What The Rangers Are (Probably) Getting in Alexis Lafreniere

A team loaded with young wingers is poised to add its best yet.

If 2020 has proven anything, it’s that nothing should be taken for granted. Rangers General Manager Jeff Gorton would not verbally commit last night to taking projected top pick Alexis Lafreniere, and with two months until the draft he wouldn’t be doing his job if he didn’t do his due diligence on other players and potential trade options.

But it would be one of the most shocking moments in the history of the draft if the Rangers passed on the productive winger first overall on October 9.

The last first-overall pick to come from Rimouski Oceanic was Sidney Crosby in 2005. As such, comparisons between him and Lafreniere are inevitable. Any discussion of Lafreniere matching Crosby’s career should be brought to an immediate and screeching halt. Still, there are similarities in playing style worth referencing.

Like Crosby, Lafreniere’s biggest asset is his brain. He thinks on the ice at an elite level. Hockey remains a highly rigid, structured game, but coaches are slowly allowing for more unorthodox approaches and roaming from position, particularly for an incredibly cerebral player who can be trusted to make his own judgments, such as Lafreniere. The result is a left winger who in many ways serves as a pseudo-center, who — once the faceoff occurs — dictates play from the outside and often will cut inside to take on more responsibility left to the pivot than the winger.

Lafreniere’s vision and hockey sense are elite. Those are broad — if not vague — terms, so let’s break down some different examples of what that means in his case.

He doesn’t typically offer outlet support or fly the zone like wingers typically do on breakouts. Rather, he comes all the way back to collect the puck and serves as point guard.

And look at that precision passing ability. The average player floating saucers across the neutral zone or passing in the middle lane through the opposition’s sticks is typically the source of nightmares for a coach, and Lafreniere will have to tighten up a bit against higher levels of competition. But he is one of the few players who can get away with it, though, because he has the rare ability to read the ice and the hands to thread needles.

He’ll pick apart a defense to set up high-percentage shots in the offensive zone, too. Here’s an example of him making a play across the slot line, which I’m sure will make Steve Valiquette happy.

These types of plays would be encouraging for an average prospect, but for Lafreniere it’s the boring part. The thing about NHL players is that they’re all ridiculously good. What I mean by that is, even the most mediocre NHL players can stand in a practice rink and hit targets with jaw-dropping precision. What makes the elite playmakers elite is their ability to make plays in motion and disguise their intentions.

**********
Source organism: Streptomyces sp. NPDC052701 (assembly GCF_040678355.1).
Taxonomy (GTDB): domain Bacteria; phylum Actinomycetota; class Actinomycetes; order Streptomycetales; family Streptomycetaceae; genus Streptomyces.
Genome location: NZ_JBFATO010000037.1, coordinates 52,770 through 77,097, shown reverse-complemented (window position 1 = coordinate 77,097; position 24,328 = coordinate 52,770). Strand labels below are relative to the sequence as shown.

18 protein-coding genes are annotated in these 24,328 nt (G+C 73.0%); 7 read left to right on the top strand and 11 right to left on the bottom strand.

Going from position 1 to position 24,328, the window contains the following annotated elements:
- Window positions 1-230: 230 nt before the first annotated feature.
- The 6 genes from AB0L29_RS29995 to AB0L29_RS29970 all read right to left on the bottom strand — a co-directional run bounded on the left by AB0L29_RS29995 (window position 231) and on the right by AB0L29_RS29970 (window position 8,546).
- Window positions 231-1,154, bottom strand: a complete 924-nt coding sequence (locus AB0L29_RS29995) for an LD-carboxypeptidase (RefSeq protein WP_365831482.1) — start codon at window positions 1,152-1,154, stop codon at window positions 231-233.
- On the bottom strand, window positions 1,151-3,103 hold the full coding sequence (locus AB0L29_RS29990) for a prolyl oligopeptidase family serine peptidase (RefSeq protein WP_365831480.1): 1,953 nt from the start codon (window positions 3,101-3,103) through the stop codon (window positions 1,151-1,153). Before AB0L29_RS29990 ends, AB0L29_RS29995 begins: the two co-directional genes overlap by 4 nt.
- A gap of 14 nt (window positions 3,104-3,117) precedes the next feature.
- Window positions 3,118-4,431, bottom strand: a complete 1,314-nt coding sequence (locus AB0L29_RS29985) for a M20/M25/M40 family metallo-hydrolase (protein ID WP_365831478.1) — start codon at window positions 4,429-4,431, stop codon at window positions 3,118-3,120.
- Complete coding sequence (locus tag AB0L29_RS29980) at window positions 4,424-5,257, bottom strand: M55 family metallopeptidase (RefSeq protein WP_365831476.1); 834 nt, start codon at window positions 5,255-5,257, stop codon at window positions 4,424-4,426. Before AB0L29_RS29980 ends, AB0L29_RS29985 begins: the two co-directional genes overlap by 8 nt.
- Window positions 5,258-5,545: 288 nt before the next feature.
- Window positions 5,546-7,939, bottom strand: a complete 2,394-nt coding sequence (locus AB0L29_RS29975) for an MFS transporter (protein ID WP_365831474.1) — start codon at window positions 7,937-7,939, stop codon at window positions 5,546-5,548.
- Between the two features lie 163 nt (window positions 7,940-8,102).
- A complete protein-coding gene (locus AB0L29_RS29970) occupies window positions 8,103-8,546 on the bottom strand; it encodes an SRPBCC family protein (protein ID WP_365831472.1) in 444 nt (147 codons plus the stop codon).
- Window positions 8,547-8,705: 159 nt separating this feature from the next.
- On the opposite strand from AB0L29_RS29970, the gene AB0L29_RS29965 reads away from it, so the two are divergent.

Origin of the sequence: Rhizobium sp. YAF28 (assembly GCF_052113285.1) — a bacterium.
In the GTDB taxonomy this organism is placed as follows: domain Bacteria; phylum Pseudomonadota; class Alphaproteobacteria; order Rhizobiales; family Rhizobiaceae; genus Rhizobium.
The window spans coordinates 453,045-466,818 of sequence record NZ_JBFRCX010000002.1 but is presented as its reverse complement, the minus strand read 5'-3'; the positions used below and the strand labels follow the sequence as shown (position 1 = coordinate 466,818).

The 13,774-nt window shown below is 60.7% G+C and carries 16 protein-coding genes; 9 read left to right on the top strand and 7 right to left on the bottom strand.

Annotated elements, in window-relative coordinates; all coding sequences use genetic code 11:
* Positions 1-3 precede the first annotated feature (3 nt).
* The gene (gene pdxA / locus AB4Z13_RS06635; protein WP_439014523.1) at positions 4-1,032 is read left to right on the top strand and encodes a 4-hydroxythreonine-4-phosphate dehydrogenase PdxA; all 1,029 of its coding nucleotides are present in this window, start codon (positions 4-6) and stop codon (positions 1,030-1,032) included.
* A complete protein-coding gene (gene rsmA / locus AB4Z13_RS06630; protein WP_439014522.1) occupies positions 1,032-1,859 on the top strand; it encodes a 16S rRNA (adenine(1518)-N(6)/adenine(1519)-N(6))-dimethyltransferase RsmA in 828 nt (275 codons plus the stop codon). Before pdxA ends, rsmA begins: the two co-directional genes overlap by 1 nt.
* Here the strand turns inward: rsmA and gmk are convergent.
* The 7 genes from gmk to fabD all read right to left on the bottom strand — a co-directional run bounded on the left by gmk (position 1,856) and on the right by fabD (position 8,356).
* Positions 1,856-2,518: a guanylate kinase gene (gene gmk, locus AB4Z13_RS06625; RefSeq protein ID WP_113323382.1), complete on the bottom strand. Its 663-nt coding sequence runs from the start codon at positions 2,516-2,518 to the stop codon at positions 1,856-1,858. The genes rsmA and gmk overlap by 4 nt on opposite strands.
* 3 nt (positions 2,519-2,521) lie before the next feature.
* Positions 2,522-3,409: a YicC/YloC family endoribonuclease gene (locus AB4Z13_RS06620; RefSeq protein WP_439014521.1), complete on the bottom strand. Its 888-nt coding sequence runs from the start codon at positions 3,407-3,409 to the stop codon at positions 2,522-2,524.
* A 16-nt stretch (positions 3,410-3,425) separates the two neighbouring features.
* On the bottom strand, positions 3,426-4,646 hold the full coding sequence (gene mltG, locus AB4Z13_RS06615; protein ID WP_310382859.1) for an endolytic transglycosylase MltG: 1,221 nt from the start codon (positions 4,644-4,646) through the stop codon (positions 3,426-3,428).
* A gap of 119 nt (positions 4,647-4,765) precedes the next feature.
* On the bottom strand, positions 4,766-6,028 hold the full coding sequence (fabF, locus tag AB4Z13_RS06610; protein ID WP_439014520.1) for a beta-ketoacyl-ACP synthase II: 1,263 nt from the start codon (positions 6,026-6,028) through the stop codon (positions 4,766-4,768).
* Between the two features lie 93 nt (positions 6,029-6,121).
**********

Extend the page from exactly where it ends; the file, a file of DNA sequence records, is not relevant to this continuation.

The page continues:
In this example, it’s not enough to say that Lafreniere accurately passes the puck; what creates the scoring chance is that he keeps his feet moving and can make those plays while doing so. He doesn’t lose any speed while changing his body position, both in terms of his skating as well as the quickness with which he gets off those passes.

His specialty is deceit. Like a pitcher who has the same release on a fastball and changeup, there’s no “tell” in his game. His body movements are so quick and efficient, he seemingly has eyes in the back of his head, which is a disastrous combination for defenses. The constant movement means new lanes open up all over the ice, and he has the vision to see them out off the corner of his eye and the hands to then execute the pass before the defense can read the play and adjust (#11 in these clips).

His stick handling adds yet another dimension. His ability to anticipate openings combined with incredible shiftiness means he can expose defensemen who take bad angles in defense or who mistime attempts to aggressively defend him.

As a scorer, can he keep up with the likes of Auston Matthews and Steven Stamkos? Not even close. Is he nonetheless a player who could and should score 30-plus in his prime? Absolutely. Lafreniere is not going to rip blistering shots past goalies. Nonetheless, his scoring comes in a variety of ways.

He has enough shooting prowess to keep the opposition honest from the top of the circles.  Like Crosby, what he lacks in velocity in his shot he makes up for with that same deception and precision. At one moment he’s nonchalantly stick handling the puck, and the next, he’s effortlessly flicking his wrists and floating the puck top shelf before anyone can react. He uses the same types of body fakes on his passes to open up lanes for him to shoot or carry the puck into shooting positions.